An investigation by The Guardian has recently discovered how millions of pounds could be lost to the exchequer as a result of aggressive tax avoidance in the recruitment sector. The chancellor has been asked by MP Frank Field to reassure parliament that he will recover the monies lost to limit the potential impact on tax revenues.
Anderson Group, one of the leading financial services firms in the recruitment sector promoted a scheme which created around 2000 mini companies, all of which are now being simultaneously wound up.
It is thought that this type of scheme has been designed to save tax by setting up thousands of tiny firms to exploit VAT and national insurance rules that were originally put in place to help the smallest of businesses in the UK.
The VAT and national insurance rules, known as the Employment Allowance scheme, allows small businesses and charities to reduce their National Insurance contributions by up to £2,000 to help them grow and develop in the early days of the business.
The scheme works by transferring contracts of low-paid workers from one large employment agency to a number of smaller companies. How it works in practice is if an employment agency supplied a warehouse with 100 workers, the scheme may then create 50 new companies with two employees per company.
Chairman of the House of Commons work and pensions select committee and MP, Frank Field, asked the chancellor for clarification on his and HMRC’s position going forward; “What assessment [the chancellor] has made of the impact of the mass liquidation of mini companies associated with the Anderson Group on tax revenue?”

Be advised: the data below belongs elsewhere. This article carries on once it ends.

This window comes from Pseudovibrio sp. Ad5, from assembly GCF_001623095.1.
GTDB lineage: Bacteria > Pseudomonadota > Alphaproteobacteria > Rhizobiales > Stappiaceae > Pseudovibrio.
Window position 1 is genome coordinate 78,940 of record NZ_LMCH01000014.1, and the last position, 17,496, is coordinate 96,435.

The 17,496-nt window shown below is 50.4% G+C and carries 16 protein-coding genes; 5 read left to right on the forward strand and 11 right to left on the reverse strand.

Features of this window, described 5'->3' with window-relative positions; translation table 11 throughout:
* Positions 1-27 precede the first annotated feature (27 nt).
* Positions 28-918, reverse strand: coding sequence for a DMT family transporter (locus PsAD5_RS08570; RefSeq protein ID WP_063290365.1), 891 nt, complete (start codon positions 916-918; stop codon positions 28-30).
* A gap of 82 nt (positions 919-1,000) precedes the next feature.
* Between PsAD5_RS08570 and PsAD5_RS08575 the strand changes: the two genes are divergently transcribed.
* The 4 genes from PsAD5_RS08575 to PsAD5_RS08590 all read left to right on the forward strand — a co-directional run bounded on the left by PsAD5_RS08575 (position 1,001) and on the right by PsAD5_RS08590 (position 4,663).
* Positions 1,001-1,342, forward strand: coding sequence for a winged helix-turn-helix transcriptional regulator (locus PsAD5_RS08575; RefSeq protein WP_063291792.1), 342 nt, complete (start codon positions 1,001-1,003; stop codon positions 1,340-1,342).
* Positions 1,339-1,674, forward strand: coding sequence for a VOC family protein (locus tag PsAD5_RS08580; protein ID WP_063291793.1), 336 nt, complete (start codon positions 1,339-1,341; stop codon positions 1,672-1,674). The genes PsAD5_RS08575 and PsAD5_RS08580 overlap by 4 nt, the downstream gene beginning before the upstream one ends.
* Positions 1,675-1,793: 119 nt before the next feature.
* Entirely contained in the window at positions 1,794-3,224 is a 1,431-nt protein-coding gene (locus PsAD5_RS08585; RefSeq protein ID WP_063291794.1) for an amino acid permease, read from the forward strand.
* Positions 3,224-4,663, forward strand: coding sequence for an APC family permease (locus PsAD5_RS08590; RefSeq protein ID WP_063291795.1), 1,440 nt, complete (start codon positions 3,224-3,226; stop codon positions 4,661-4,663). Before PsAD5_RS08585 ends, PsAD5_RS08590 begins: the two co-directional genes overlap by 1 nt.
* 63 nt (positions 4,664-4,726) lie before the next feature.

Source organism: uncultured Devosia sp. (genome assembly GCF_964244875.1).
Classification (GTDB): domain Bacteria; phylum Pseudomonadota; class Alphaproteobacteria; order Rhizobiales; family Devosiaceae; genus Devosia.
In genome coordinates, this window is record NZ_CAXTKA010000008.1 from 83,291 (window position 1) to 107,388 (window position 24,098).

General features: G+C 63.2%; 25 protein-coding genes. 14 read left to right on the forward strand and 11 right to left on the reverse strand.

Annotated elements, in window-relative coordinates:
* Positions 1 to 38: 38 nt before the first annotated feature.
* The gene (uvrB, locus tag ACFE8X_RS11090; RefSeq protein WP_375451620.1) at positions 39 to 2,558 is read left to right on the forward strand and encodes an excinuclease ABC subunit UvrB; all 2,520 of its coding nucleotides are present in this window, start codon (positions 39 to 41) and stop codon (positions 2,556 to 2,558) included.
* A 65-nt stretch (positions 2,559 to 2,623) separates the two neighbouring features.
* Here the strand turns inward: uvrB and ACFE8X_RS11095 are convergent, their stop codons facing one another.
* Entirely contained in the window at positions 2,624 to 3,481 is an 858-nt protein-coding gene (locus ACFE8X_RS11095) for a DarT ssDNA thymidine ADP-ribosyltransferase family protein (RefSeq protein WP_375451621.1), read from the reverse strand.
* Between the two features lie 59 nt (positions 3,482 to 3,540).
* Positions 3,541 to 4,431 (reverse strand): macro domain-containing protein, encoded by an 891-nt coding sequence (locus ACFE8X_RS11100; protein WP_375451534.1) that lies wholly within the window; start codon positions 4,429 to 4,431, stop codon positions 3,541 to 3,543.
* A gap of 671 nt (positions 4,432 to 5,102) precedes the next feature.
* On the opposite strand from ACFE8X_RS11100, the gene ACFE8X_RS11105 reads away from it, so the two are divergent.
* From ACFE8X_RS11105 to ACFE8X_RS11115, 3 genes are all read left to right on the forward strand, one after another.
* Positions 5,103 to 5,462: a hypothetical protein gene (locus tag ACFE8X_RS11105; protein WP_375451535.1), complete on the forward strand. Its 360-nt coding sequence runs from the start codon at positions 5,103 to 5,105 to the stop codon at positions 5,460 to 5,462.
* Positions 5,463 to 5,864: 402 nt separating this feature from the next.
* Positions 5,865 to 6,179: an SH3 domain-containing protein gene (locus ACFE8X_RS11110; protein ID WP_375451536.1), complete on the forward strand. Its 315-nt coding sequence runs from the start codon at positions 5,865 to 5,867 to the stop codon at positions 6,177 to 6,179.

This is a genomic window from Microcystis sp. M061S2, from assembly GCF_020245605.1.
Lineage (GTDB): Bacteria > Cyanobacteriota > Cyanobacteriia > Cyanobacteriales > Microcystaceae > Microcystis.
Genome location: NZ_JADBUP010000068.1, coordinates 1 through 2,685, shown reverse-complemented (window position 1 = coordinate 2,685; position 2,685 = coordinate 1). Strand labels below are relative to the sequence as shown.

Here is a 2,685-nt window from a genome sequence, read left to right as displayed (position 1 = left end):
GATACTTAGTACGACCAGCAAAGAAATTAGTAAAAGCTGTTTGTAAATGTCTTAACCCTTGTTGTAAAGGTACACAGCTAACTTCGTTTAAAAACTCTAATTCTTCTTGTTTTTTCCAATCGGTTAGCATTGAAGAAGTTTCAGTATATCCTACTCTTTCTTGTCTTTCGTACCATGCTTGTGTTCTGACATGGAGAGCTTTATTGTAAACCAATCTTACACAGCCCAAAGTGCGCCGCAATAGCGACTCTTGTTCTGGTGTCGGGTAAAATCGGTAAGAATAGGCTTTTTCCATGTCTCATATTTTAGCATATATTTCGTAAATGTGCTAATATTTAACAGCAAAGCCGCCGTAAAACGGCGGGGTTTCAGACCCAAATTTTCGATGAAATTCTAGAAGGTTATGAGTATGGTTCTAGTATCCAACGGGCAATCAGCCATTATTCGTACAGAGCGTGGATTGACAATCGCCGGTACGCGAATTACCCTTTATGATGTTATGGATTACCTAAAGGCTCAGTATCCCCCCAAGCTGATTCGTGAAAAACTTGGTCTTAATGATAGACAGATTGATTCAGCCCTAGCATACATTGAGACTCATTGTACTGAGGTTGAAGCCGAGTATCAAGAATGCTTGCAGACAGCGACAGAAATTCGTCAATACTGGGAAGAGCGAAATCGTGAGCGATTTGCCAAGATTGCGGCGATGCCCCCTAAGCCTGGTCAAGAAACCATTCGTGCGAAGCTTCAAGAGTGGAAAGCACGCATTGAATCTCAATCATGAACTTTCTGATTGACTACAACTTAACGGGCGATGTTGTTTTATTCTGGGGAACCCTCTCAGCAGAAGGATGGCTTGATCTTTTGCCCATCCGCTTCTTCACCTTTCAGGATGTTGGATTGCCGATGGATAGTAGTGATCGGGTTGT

The smaller companies linked to Anderson Group have been put into voluntary liquidation but this move came after HMRC’s fraud and investigation service asked the company for details regarding the high number of VAT registration applications the company had made on behalf of its clients.
According to tax experts, who were questioned about the structure of the Anderson scheme, the mass liquidation of the small companies makes it very difficult to go after the firms for any potential VAT or national insurance they owe.
Anderson Group previously issued a statement regarding the situation and allegations to say; “Anderson Group is a global provider of support services across a range of markets and sectors. In all cases our services are provided in accordance with the law as it stands and, where appropriate, under advisement from counsel.
“If the law changes, then our services do so as appropriate. We constantly seek QC or other professional opinion to ensure that we act within the rules at all times.”
Regardless of whether the allegations are true or not, it seems that there will be much outcry unless the millions of pounds in tax that are owed are paid and collected. If Anderson Group are found guilty of tax avoidance, this may raise concerns in future over the use of liquidations when HMRC are have asked questions about a company and its tax situation.